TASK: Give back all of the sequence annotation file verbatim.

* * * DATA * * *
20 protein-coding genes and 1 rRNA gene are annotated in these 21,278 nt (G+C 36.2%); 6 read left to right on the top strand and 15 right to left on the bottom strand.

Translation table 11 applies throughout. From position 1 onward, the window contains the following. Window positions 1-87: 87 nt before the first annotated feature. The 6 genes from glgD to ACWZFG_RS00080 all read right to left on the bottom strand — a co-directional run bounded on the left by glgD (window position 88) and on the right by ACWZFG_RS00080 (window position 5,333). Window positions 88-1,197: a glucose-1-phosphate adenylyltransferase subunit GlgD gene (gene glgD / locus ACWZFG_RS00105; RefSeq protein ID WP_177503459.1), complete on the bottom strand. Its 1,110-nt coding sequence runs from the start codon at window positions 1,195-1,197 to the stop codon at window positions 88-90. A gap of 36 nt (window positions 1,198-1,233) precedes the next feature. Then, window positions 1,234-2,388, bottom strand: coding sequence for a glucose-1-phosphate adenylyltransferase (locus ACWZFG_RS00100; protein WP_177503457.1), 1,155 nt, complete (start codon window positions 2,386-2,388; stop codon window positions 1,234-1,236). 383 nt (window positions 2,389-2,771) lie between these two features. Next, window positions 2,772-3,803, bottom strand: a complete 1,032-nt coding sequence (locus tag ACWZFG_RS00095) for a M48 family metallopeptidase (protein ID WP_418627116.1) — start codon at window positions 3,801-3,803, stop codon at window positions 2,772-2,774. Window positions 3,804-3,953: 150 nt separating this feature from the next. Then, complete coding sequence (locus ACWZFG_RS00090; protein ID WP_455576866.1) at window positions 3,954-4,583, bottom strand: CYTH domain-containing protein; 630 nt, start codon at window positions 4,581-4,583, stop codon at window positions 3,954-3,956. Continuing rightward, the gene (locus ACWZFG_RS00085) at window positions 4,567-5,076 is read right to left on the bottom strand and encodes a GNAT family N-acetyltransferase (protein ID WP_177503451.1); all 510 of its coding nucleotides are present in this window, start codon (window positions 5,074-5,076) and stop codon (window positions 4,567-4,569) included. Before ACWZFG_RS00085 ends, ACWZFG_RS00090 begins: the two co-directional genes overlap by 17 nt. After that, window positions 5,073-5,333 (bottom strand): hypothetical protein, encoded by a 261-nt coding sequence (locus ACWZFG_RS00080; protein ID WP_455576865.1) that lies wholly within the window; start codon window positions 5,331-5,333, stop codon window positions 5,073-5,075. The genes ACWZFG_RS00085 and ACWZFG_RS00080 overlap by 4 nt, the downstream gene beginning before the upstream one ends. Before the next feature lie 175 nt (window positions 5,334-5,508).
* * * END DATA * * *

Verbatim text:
20 protein-coding genes and 1 rRNA gene are annotated in these 21,278 nt (G+C 36.2%); 6 read left to right on the top strand and 15 right to left on the bottom strand.

Translation table 11 applies throughout. From position 1 onward, the window contains the following. Window positions 1-87: 87 nt before the first annotated feature. The 6 genes from glgD to ACWZFG_RS00080 all read right to left on the bottom strand — a co-directional run bounded on the left by glgD (window position 88) and on the right by ACWZFG_RS00080 (window position 5,333). Window positions 88-1,197: a glucose-1-phosphate adenylyltransferase subunit GlgD gene (gene glgD / locus ACWZFG_RS00105; RefSeq protein ID WP_177503459.1), complete on the bottom strand. Its 1,110-nt coding sequence runs from the start codon at window positions 1,195-1,197 to the stop codon at window positions 88-90. A gap of 36 nt (window positions 1,198-1,233) precedes the next feature. Then, window positions 1,234-2,388, bottom strand: coding sequence for a glucose-1-phosphate adenylyltransferase (locus ACWZFG_RS00100; protein WP_177503457.1), 1,155 nt, complete (start codon window positions 2,386-2,388; stop codon window positions 1,234-1,236). 383 nt (window positions 2,389-2,771) lie between these two features. Next, window positions 2,772-3,803, bottom strand: a complete 1,032-nt coding sequence (locus tag ACWZFG_RS00095) for a M48 family metallopeptidase (protein ID WP_418627116.1) — start codon at window positions 3,801-3,803, stop codon at window positions 2,772-2,774. Window positions 3,804-3,953: 150 nt separating this feature from the next. Then, complete coding sequence (locus ACWZFG_RS00090; protein ID WP_455576866.1) at window positions 3,954-4,583, bottom strand: CYTH domain-containing protein; 630 nt, start codon at window positions 4,581-4,583, stop codon at window positions 3,954-3,956. Continuing rightward, the gene (locus ACWZFG_RS00085) at window positions 4,567-5,076 is read right to left on the bottom strand and encodes a GNAT family N-acetyltransferase (protein ID WP_177503451.1); all 510 of its coding nucleotides are present in this window, start codon (window positions 5,074-5,076) and stop codon (window positions 4,567-4,569) included. Before ACWZFG_RS00085 ends, ACWZFG_RS00090 begins: the two co-directional genes overlap by 17 nt. After that, window positions 5,073-5,333 (bottom strand): hypothetical protein, encoded by a 261-nt coding sequence (locus ACWZFG_RS00080; protein ID WP_455576865.1) that lies wholly within the window; start codon window positions 5,331-5,333, stop codon window positions 5,073-5,075. The genes ACWZFG_RS00085 and ACWZFG_RS00080 overlap by 4 nt, the downstream gene beginning before the upstream one ends. Before the next feature lie 175 nt (window positions 5,334-5,508).